I need not have feared as we found an area that was absolutely full of them.  Their descending whistles were coming from all sides of the road and a bit of careful scanning revealed a number of individuals.  They certainly do have a conker of a bill.

As is the case with most Long-billed Larks they were pretty skittish and it was tricky getting a decent pic.

Cape Long-billed Lark

Aside from the target birds there were a few other good species to be seen and photographed along the farm roads.  We stumbled upon a Rock Kestrel that had just caught a lizard and was tearing it apart.  It seemed pretty unaffected by our presence so we got nice and close.  Adam and I spent some time trying to ID the lizard as well but once the Kestrel had removed the head it was pretty hard to tell!

Grey-backed Cisticola
Rock Kestrel
Adam taking a break

The plover, flamingo, two chats and two larks made it 6 new birds for the Challenge.  I would never have been satisfied with that count (when are we ever satisfied?) and I had secretly hoped for 10 new birds.  I was fortunate that I managed to hit that target with a few additional incidental birds.

Crowned Cormorants were not unexpected.  They were literally everywhere on the shoreline around Shelley Point.  I also spent a fair amount of time scanning the cormorant colonies for Bank but I came away empty handed.  I’m not too worried about that one though – a nice Banker for later (pun most certainly intended).

Cormorants at sunset

Grey Tit was also an expected bird.  They are pretty common in this area and I had heard a few calling birds whilst riding around Jakobsbaai one morning but we managed to get a good view of a small group of three of them at the northern end of the Vredenburg/Shelley Point Road.

Grey Tit

Another bird that I was amazed that I had not seen yet was Namaqua Dove.  They are very regular on the West Coast and despite this being my 4th visit up this way I was only able to add it this time around.  And then, as is always the case, once you see one they seem to be everywhere.

Namaqua Dove

The last bird for the weekend was an added bonus.  I managed to squeeze a visit to Geelbek on our way back south on Monday afternoon (far better than sitting on Sir Lowry’s Pass) and picked up a few feeding Marsh Sandpipers on the dropping tide.  Once again this was a bird that had strangely eluded me but I don’t feel that bad as my close competition in the Challenge were also missing this one.  The pair of Common Redshanks were also a nice addition (although they didn’t advance my list) but they were a full lifer for Adam and a challenge bird for both Tommy and Adam.

I suppose these blogs may give the impression that our long weekends are exclusively for the purposes of birding, but when the family is involved there is so much more that we get up to.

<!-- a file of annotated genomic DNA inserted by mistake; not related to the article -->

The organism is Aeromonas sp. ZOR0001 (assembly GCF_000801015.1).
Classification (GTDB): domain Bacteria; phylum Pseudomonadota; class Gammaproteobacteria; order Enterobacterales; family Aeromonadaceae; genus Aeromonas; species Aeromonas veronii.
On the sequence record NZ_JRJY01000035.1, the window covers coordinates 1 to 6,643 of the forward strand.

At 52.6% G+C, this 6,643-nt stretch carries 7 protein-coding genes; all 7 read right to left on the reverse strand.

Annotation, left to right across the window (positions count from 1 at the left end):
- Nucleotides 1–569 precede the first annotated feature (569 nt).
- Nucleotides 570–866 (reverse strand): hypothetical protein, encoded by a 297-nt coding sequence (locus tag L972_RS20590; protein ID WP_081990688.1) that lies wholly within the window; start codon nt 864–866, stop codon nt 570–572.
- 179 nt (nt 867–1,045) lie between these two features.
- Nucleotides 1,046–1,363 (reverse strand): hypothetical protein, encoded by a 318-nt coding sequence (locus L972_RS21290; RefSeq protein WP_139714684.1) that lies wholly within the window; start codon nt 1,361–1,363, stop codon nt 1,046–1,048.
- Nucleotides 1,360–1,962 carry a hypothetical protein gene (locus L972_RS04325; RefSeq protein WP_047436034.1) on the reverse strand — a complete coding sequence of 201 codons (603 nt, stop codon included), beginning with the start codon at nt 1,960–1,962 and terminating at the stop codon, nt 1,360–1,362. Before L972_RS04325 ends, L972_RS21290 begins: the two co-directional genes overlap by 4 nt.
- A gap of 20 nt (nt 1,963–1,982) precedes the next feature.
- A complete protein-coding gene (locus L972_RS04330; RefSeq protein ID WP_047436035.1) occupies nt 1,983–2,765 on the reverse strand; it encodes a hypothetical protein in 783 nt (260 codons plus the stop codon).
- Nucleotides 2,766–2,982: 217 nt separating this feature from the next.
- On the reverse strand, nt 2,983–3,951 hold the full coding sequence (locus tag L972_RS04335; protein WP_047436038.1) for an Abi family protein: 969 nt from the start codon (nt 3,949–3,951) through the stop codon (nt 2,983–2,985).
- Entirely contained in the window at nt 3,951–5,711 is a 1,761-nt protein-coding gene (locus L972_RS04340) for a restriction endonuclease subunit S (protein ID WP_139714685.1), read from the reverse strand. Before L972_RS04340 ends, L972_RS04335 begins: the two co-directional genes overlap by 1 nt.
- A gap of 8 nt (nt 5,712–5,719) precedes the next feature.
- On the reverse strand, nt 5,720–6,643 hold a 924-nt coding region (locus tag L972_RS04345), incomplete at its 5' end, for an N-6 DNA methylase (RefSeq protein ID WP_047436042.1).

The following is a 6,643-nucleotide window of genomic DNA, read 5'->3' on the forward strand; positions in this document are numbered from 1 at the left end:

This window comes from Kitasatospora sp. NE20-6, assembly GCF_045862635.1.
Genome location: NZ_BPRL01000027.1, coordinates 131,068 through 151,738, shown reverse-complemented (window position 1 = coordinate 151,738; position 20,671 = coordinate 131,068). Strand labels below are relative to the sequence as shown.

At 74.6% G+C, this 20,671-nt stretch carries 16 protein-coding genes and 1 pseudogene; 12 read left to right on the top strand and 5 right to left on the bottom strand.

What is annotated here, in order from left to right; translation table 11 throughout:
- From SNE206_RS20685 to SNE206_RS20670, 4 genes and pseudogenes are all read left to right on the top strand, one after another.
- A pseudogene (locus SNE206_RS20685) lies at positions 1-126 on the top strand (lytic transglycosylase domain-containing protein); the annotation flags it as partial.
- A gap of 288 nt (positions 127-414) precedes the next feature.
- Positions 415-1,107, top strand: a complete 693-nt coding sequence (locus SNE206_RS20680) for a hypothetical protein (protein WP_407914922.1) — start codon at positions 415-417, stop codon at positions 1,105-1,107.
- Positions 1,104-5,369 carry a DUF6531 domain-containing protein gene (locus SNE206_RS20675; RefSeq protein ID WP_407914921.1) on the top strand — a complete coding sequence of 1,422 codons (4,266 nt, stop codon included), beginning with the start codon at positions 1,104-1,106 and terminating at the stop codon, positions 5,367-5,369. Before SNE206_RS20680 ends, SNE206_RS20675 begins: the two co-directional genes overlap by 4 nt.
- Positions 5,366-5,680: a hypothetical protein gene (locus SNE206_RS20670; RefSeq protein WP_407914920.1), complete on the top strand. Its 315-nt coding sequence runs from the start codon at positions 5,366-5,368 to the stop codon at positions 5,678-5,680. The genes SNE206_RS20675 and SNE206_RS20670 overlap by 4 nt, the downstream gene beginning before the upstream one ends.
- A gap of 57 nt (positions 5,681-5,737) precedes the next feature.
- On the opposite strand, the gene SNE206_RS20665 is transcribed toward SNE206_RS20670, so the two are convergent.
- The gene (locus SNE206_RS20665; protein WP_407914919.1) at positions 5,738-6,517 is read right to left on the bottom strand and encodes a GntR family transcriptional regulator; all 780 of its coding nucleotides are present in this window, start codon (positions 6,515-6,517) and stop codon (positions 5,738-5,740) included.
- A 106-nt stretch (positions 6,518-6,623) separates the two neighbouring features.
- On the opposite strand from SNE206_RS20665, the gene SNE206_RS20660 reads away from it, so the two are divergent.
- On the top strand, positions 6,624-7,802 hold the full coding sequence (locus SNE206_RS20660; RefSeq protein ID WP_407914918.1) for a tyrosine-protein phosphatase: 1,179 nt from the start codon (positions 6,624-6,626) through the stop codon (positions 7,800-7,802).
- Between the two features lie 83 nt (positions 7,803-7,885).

We spent plenty of time on the beach with the kids with yet more bizarre warm weather for April.

Adam on the beach
Emma on the beach
Jack on the beach
Kids on the beach
The Buckham Family on the beach

I also managed to get out on my bicycle on a long, exploratory jaunt along the coastline between Paternoster and Saldanha.  I had mapped a route using Googlemaps but, despite some conscientious planning I still managed to end up in the most bizarre place.  The mist had rolled in off the ocean and, in between the pockets of mist, I was riding past free campers on the beach and then ultimately ended up in a dune field with the road I was on petering out into soft beach sand.

Misty along the coast
At least it is still some sort of road
Okay, now the road has disappeared

My map software and Garmin were rendered pretty useless and just before I started to panic that my decaying skeleton would be found by West Coast fishermen in 6 months’ time, thankfully, I bumped into two campers from Wellington who were able to put me on the right track to find my way back to Vredenburg.

They had surfaced from their tents in a Brandy and Coke haze and seeing me emerge from the mist at 7:30am, asking them where the hell I was, produced an appropriately surprised response.  I suspect they may have thought I was some kind of apparition.  The one guy asked me where I had come from and when I replied “Shelley Point” he justifiably asked whether I left there 5 days previously.  It felt like it was a remote spot but it wasn’t exactly outer Borneo.

Anyway, I did manage to get onto a road that was more gravel than sand and before long I was back on track to Shelley Point but considerably later than I had expected.

The weekend also allowed Tommy and I to spend some good father and son bonding time together.  Whilst the rest of the family did the logical thing and got in the car to drive the 20kms from Shelley Point to Paternoster, Tommy and I decided to ride through the Groot Paternoster Nature Reserve on our bikes to join the family for sundowners.  It was a case of de ja vu as the road went from tar to gravel to corrugations to soft beach sand and ultimately the expected one hour fresh air exposure became a slog that required some determination and courage.  Riding through soft sand was tough for me but for Tommy with skinnier tyres, skinnier legs and skinnier overall frame it was a challenging ordeal.

How much more soft sand, dad?
Sundowners with Emma

We did eventually arrive in Paternoster just as the sun was setting and it was a moment of pride for Tommy as he overcame a few negative thoughts along the way.  Thankfully there was enough space in the car to get back home as a return trip would have broken both of us in half.

Sundowners in Paternoster

As is always the case these long weekends still seem to be too short but the one thing I was thankful for was that I did not have to sit in Sir Lowry’s Pass traffic on the way home…

Tern at sunrise

Sunrise in Shelley Point

One comment on “Easter on the West Coast”

Leave a Reply

Your email address will not be published. Required fields are marked *

You may use these HTML tags and attributes: <a href="" title=""> <abbr title=""> <acronym title=""> <b> <blockquote cite=""> <cite> <code> <del datetime=""> <em> <i> <q cite=""> <s> <strike> <strong>